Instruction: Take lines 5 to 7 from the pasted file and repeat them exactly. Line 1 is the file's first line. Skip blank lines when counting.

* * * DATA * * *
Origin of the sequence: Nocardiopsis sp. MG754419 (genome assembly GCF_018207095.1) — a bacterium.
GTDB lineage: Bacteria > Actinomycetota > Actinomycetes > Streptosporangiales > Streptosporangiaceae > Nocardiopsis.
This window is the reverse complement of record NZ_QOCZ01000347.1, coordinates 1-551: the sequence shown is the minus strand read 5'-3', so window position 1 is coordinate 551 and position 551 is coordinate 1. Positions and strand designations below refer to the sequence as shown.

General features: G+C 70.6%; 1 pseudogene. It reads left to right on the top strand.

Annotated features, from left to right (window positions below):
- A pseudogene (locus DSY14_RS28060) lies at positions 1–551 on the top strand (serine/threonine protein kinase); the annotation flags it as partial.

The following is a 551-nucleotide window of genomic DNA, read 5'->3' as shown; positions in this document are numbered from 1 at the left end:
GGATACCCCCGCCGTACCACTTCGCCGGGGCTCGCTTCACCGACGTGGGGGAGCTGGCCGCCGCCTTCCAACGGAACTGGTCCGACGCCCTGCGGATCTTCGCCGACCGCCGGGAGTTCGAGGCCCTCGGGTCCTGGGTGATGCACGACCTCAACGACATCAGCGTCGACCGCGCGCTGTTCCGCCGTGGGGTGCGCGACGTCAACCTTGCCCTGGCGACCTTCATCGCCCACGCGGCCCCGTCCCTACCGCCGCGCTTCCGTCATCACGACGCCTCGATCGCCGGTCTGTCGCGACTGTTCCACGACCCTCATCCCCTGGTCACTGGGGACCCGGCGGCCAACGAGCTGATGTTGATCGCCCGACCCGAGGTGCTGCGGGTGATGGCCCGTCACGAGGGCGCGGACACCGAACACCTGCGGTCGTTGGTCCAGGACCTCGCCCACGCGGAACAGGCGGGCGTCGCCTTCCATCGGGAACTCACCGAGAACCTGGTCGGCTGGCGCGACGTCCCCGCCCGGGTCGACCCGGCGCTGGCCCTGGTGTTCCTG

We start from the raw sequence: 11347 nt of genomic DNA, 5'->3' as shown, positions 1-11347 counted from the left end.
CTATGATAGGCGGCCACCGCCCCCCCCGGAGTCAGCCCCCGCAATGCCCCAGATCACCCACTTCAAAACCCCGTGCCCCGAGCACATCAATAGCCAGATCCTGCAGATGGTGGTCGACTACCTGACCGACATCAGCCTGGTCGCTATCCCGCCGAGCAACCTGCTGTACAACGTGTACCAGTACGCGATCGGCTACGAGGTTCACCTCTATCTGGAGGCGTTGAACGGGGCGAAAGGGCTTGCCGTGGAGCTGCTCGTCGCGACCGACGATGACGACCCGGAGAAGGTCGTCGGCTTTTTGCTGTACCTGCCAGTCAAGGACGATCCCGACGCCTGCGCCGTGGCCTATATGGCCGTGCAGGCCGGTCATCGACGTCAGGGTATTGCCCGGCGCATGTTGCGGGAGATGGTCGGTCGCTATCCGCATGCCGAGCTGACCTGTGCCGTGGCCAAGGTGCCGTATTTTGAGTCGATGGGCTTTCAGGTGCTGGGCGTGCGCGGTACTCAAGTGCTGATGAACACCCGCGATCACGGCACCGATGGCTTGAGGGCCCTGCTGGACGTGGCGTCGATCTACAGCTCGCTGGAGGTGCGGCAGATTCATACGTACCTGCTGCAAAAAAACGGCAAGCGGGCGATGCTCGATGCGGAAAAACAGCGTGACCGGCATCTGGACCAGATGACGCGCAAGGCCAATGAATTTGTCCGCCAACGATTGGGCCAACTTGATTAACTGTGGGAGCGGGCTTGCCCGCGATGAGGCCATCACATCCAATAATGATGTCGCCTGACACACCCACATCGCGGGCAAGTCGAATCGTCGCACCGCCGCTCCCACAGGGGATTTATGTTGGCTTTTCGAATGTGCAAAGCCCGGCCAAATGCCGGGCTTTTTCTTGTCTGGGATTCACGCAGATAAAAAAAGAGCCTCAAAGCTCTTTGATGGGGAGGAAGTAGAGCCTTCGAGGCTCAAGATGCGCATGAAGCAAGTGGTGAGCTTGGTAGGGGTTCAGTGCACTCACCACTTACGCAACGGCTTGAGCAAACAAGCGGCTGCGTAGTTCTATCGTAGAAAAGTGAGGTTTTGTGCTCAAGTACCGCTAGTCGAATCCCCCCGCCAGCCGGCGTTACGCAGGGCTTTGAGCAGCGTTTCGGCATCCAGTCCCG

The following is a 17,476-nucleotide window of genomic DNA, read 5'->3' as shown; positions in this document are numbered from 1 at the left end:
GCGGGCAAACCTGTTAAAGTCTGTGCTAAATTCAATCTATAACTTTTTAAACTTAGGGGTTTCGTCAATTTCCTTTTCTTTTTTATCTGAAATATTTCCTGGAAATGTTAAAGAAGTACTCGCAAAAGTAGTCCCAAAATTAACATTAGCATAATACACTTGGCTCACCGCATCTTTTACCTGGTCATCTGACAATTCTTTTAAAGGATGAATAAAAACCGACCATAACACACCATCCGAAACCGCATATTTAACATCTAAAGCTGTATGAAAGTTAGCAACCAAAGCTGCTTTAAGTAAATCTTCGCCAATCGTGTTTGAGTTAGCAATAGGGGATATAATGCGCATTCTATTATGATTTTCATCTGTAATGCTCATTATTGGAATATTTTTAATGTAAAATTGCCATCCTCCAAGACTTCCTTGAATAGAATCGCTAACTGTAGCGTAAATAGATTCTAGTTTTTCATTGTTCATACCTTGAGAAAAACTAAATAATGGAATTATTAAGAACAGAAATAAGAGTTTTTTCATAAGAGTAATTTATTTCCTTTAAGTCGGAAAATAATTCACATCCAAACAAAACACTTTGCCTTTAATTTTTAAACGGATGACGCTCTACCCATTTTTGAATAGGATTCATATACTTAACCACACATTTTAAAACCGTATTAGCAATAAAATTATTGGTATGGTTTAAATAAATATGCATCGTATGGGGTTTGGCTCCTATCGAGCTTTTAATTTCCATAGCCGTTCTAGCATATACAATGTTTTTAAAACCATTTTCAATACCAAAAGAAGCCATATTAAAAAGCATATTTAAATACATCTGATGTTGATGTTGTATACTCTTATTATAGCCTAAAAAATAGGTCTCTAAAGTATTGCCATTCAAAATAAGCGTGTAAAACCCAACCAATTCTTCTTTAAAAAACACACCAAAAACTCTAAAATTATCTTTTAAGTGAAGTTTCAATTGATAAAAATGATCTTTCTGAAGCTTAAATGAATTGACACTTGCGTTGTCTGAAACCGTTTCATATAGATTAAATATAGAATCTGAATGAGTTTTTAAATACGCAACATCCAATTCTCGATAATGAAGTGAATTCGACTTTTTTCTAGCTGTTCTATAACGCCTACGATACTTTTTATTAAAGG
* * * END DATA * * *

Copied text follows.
Annotated features, from left to right (window positions below):
- A pseudogene (locus DSY14_RS28060) lies at positions 1–551 on the top strand (serine/threonine protein kinase); the annotation flags it as partial.

The following is a 551-nucleotide window of genomic DNA, read 5'->3' as shown; positions in this document are numbered from 1 at the left end: